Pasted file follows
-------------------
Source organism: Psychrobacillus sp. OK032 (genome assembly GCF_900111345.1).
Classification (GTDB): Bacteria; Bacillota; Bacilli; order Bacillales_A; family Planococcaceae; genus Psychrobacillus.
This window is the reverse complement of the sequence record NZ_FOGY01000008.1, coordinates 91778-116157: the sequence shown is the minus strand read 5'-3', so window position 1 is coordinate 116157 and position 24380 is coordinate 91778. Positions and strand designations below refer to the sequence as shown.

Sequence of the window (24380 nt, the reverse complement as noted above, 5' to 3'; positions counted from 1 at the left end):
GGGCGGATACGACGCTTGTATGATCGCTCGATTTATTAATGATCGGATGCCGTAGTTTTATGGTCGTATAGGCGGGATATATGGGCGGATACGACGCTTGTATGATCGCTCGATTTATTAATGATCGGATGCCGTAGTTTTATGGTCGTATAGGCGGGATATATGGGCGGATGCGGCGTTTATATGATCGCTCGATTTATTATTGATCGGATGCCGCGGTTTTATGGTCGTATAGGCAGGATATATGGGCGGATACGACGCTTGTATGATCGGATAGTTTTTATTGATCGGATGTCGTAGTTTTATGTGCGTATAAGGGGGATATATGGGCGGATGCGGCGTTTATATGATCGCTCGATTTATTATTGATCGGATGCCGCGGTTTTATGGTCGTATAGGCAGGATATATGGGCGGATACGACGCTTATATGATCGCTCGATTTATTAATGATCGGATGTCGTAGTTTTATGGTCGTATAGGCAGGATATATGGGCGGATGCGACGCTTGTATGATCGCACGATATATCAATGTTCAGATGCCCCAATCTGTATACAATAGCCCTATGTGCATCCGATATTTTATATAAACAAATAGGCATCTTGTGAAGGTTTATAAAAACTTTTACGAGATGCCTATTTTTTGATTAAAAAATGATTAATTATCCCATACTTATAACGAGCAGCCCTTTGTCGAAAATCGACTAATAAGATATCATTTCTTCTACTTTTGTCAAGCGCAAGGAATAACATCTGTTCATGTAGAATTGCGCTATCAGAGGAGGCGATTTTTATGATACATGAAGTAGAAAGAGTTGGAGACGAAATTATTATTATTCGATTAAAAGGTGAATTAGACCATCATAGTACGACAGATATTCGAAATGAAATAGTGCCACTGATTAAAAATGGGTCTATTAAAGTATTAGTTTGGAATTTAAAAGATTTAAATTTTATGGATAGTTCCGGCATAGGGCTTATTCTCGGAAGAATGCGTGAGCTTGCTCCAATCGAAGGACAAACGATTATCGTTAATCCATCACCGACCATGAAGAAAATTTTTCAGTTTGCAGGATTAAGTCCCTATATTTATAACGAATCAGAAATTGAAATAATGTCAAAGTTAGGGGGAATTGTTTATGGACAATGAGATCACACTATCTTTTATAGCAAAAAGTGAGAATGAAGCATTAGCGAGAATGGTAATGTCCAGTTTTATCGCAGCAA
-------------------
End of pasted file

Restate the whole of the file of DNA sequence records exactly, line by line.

Source organism: Psychrobacillus sp. OK032 (genome assembly GCF_900111345.1).
Classification (GTDB): Bacteria; Bacillota; Bacilli; order Bacillales_A; family Planococcaceae; genus Psychrobacillus.
This window is the reverse complement of the sequence record NZ_FOGY01000008.1, coordinates 91778-116157: the sequence shown is the minus strand read 5'-3', so window position 1 is coordinate 116157 and position 24380 is coordinate 91778. Positions and strand designations below refer to the sequence as shown.

Sequence of the window (24380 nt, the reverse complement as noted above, 5' to 3'; positions counted from 1 at the left end):
GGGCGGATACGACGCTTGTATGATCGCTCGATTTATTAATGATCGGATGCCGTAGTTTTATGGTCGTATAGGCGGGATATATGGGCGGATACGACGCTTGTATGATCGCTCGATTTATTAATGATCGGATGCCGTAGTTTTATGGTCGTATAGGCGGGATATATGGGCGGATGCGGCGTTTATATGATCGCTCGATTTATTATTGATCGGATGCCGCGGTTTTATGGTCGTATAGGCAGGATATATGGGCGGATACGACGCTTGTATGATCGGATAGTTTTTATTGATCGGATGTCGTAGTTTTATGTGCGTATAAGGGGGATATATGGGCGGATGCGGCGTTTATATGATCGCTCGATTTATTATTGATCGGATGCCGCGGTTTTATGGTCGTATAGGCAGGATATATGGGCGGATACGACGCTTATATGATCGCTCGATTTATTAATGATCGGATGTCGTAGTTTTATGGTCGTATAGGCAGGATATATGGGCGGATGCGACGCTTGTATGATCGCACGATATATCAATGTTCAGATGCCCCAATCTGTATACAATAGCCCTATGTGCATCCGATATTTTATATAAACAAATAGGCATCTTGTGAAGGTTTATAAAAACTTTTACGAGATGCCTATTTTTTGATTAAAAAATGATTAATTATCCCATACTTATAACGAGCAGCCCTTTGTCGAAAATCGACTAATAAGATATCATTTCTTCTACTTTTGTCAAGCGCAAGGAATAACATCTGTTCATGTAGAATTGCGCTATCAGAGGAGGCGATTTTTATGATACATGAAGTAGAAAGAGTTGGAGACGAAATTATTATTATTCGATTAAAAGGTGAATTAGACCATCATAGTACGACAGATATTCGAAATGAAATAGTGCCACTGATTAAAAATGGGTCTATTAAAGTATTAGTTTGGAATTTAAAAGATTTAAATTTTATGGATAGTTCCGGCATAGGGCTTATTCTCGGAAGAATGCGTGAGCTTGCTCCAATCGAAGGACAAACGATTATCGTTAATCCATCACCGACCATGAAGAAAATTTTTCAGTTTGCAGGATTAAGTCCCTATATTTATAACGAATCAGAAATTGAAATAATGTCAAAGTTAGGGGGAATTGTTTATGGACAATGAGATCACACTATCTTTTATAGCAAAAAGTGAGAATGAAGCATTAGCGAGAATGGTAATGTCCAGTTTTATCGCAGCAA